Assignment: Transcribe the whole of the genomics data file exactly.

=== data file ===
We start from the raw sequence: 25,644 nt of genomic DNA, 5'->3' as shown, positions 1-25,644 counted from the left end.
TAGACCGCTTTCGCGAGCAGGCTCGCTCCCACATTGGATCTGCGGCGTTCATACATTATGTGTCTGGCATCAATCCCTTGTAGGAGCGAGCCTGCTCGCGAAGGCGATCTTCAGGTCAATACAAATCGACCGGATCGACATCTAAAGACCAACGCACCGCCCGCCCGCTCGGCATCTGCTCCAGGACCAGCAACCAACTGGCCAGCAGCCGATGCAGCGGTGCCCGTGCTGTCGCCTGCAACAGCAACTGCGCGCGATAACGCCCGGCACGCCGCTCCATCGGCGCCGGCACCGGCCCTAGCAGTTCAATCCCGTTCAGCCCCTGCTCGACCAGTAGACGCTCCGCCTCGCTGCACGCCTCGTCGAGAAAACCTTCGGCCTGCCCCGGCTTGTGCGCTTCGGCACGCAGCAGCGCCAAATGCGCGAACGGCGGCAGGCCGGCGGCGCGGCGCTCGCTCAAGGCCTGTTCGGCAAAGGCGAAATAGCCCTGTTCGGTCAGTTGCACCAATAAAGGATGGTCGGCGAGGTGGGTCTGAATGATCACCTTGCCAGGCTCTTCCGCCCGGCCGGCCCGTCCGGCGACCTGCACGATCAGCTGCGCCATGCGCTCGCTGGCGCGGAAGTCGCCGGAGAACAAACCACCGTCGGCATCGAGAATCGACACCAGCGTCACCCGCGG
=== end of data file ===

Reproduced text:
We start from the raw sequence: 25,644 nt of genomic DNA, 5'->3' as shown, positions 1-25,644 counted from the left end.
TAGACCGCTTTCGCGAGCAGGCTCGCTCCCACATTGGATCTGCGGCGTTCATACATTATGTGTCTGGCATCAATCCCTTGTAGGAGCGAGCCTGCTCGCGAAGGCGATCTTCAGGTCAATACAAATCGACCGGATCGACATCTAAAGACCAACGCACCGCCCGCCCGCTCGGCATCTGCTCCAGGACCAGCAACCAACTGGCCAGCAGCCGATGCAGCGGTGCCCGTGCTGTCGCCTGCAACAGCAACTGCGCGCGATAACGCCCGGCACGCCGCTCCATCGGCGCCGGCACCGGCCCTAGCAGTTCAATCCCGTTCAGCCCCTGCTCGACCAGTAGACGCTCCGCCTCGCTGCACGCCTCGTCGAGAAAACCTTCGGCCTGCCCCGGCTTGTGCGCTTCGGCACGCAGCAGCGCCAAATGCGCGAACGGCGGCAGGCCGGCGGCGCGGCGCTCGCTCAAGGCCTGTTCGGCAAAGGCGAAATAGCCCTGTTCGGTCAGTTGCACCAATAAAGGATGGTCGGCGAGGTGGGTCTGAATGATCACCTTGCCAGGCTCTTCCGCCCGGCCGGCCCGTCCGGCGACCTGCACGATCAGCTGCGCCATGCGCTCGCTGGCGCGGAAGTCGCCGGAGAACAAACCACCGTCGGCATCGAGAATCGACACCAGCGTCACCCGCGG